Courtney Milburn is an unlikely entry into the modern-day Houston rap ecosystem: a rap star who was on nobody's’ radar until last fall.
He used to write raps but never performed them or let anyone else hear them due to shyness. He went to Eisenhower High School on the Northside, found a love for sports, found a way to fall out of love with sports and get tangled up in common street fare. You cannot argue that his “Flicka Da Wrist” single, the 2014 single that sprouted legs longer than Andre the Giant to viral success was planned. Milburn even said it himself in a June interview with The FADER, hinting at falling in love with one sound FredOnEm played over and over again before freestyling the rest of the song.
Odd jobs used to be how Milburn, 29 and better known as Chedda Da Connect, paid the bills. Much like his former roommate and frequent collaborator T-Wayne, there are new ways to pay the bills now.
There is not much difference in Chedda World, the first proper mixtape Chedda Da Connect released after “Flicka Da Wrist” went from viral sensation to actual Billboard chart entry, and its album counterpart. Both are searching for another possible hit single to send Chedda into orbit. “Twinkle," the Rizzoo and T-Wayne-featured flip of that childhood nursery rhyme, is on the album. The loaded remix of his biggest song with Fetty Wap, Yo Gotti, Boston George and Boosie Badazz sits at the end of the deluxe edition. Outside of “Whippin Up” with Kevin Gates and the two aforementioned singles, Chedda World: The Album is a mostly solo effort where its lead attempts to translate big hooks into a second wave.
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I stated previously that Chedda World, when still in its incubated mixtape form, was a dashing trip to Atlanta where big hooks submerged in synth-heavy trap beats were normal, if not the current language of the city. Whereas current hook mavens such as Future hit a groove from the moment a play is called, Chedda builds up to it. He doesn’t know what he necessarily has to say in order to pull gravity his way, but he tap-dances before getting to his main point. “I just need my check, I just need my dough/I just need my guap, I don't need these hoes,” he raps on “I Need” before zoning in on the strongest points a repetitive two-step of, “I need that money upfront” and “I ain't gon' play with you, hoe."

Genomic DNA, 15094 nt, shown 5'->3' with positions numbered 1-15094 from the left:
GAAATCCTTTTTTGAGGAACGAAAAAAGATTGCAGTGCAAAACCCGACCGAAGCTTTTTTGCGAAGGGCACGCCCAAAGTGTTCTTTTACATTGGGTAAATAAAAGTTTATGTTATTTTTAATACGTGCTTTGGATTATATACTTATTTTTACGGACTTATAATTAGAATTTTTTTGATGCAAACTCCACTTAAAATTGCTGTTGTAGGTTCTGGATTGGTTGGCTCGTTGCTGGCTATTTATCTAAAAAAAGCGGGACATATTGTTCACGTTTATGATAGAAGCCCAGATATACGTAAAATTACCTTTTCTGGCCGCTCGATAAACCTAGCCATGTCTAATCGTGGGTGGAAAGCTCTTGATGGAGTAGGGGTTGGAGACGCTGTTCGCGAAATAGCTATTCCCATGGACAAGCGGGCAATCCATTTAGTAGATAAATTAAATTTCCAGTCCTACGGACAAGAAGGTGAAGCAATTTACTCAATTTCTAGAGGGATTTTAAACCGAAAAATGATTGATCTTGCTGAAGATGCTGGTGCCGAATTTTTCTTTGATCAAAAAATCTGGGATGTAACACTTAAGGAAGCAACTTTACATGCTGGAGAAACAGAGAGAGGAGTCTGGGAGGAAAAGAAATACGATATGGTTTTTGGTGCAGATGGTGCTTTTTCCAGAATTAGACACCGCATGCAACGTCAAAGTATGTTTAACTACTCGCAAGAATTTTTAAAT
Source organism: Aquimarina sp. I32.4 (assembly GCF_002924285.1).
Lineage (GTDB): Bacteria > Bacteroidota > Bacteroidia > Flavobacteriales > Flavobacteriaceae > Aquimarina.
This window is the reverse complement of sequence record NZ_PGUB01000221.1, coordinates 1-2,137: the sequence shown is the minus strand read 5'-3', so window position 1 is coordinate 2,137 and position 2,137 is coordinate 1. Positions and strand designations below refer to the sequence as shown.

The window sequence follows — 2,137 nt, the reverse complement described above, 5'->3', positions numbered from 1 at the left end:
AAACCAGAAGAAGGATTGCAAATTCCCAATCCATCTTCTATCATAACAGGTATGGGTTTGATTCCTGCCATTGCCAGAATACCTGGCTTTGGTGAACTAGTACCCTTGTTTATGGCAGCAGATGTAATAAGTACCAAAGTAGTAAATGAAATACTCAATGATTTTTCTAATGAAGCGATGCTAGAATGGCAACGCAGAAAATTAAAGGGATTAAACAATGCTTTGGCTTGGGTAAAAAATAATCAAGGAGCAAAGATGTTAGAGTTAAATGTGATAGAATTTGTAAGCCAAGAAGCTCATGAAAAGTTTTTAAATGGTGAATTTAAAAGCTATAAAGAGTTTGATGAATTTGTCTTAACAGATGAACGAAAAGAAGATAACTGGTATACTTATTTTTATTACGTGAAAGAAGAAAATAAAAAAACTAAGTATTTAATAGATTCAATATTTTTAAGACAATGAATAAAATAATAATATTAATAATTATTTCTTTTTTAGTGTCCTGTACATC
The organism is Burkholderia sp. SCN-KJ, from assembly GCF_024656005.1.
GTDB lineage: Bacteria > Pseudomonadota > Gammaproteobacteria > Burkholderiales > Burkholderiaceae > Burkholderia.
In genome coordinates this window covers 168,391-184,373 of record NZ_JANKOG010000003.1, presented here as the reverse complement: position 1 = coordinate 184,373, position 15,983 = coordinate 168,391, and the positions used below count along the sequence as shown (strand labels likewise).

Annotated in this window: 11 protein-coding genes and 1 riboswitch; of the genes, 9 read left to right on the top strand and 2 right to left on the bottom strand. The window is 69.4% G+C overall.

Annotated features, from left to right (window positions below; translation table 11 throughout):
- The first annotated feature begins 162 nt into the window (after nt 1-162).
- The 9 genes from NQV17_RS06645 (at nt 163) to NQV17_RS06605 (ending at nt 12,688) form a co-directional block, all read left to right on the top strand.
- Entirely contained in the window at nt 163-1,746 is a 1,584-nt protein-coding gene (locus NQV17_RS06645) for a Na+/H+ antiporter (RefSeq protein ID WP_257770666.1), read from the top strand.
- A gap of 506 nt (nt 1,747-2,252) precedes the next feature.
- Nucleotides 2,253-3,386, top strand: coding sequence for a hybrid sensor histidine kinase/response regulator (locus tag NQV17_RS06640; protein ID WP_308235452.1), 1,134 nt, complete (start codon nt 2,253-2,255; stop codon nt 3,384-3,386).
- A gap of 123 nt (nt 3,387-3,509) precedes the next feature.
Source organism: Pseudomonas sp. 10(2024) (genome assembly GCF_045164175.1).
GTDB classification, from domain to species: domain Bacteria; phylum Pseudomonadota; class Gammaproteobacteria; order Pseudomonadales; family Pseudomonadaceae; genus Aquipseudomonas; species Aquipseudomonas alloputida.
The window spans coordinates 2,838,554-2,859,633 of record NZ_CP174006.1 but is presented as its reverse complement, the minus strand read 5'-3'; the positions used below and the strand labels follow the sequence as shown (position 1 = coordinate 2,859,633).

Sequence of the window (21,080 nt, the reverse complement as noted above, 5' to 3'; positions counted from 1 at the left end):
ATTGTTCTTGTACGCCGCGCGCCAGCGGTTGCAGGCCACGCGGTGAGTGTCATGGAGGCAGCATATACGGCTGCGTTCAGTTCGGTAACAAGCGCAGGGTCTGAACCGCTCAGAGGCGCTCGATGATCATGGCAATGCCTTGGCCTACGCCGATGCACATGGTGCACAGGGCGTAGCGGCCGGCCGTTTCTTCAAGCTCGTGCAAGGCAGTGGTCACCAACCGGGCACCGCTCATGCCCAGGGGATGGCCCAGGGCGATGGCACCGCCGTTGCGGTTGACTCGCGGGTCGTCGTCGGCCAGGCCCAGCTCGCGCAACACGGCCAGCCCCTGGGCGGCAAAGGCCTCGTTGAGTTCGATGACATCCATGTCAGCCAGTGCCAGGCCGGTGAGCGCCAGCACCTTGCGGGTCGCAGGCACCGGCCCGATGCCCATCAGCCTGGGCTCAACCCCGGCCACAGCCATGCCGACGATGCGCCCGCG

When he raps in that languid, push-start way that reached new heights on “Flicka,” he offers more life quips than actual punchlines. Chedda isn’t about to offer up science about the transgressions of other people or even a larger group of people. Nope, he’s going to relate to himself as 50 Cent in his prime and not catching a case. In a way, he’s playing a rather straightforward rap character. In another, he’s a self-championing Northside guy who has decided to take his life and life tales up a notch. The boasts are quick and haughty (“Bitch I’m eating steaks, no ribeye“); the high-priced exotic cars change out like clothes; love becomes vapid and reduced to physical interaction in the most blunt of terms (“I don't want your pussy, just give me brain”) and all of the bricks you could think could be moved through different countries – can be done.
It’s tiresome to try and fact-check what rappers actually do and have not done in 2015. Enjoying “Flicka Da Wrist” and to an extent, Chedda World: The Album is coming to grips with the times. When you make music for a particular moment, the instructions have to be as direct and to the point as possible. It doesn’t stay inside that Atlanta realm it owned in its original state. Chedda World: The Album slices most of the Zaytoven stuff out for simpler and to-the-point trap stuff. Point blank, Chedda Da Connect hit the lottery on a weird night in the studio. He’s not trying to recapture that exact same moment but throughout his debut album, he’s definitely looking for something similar.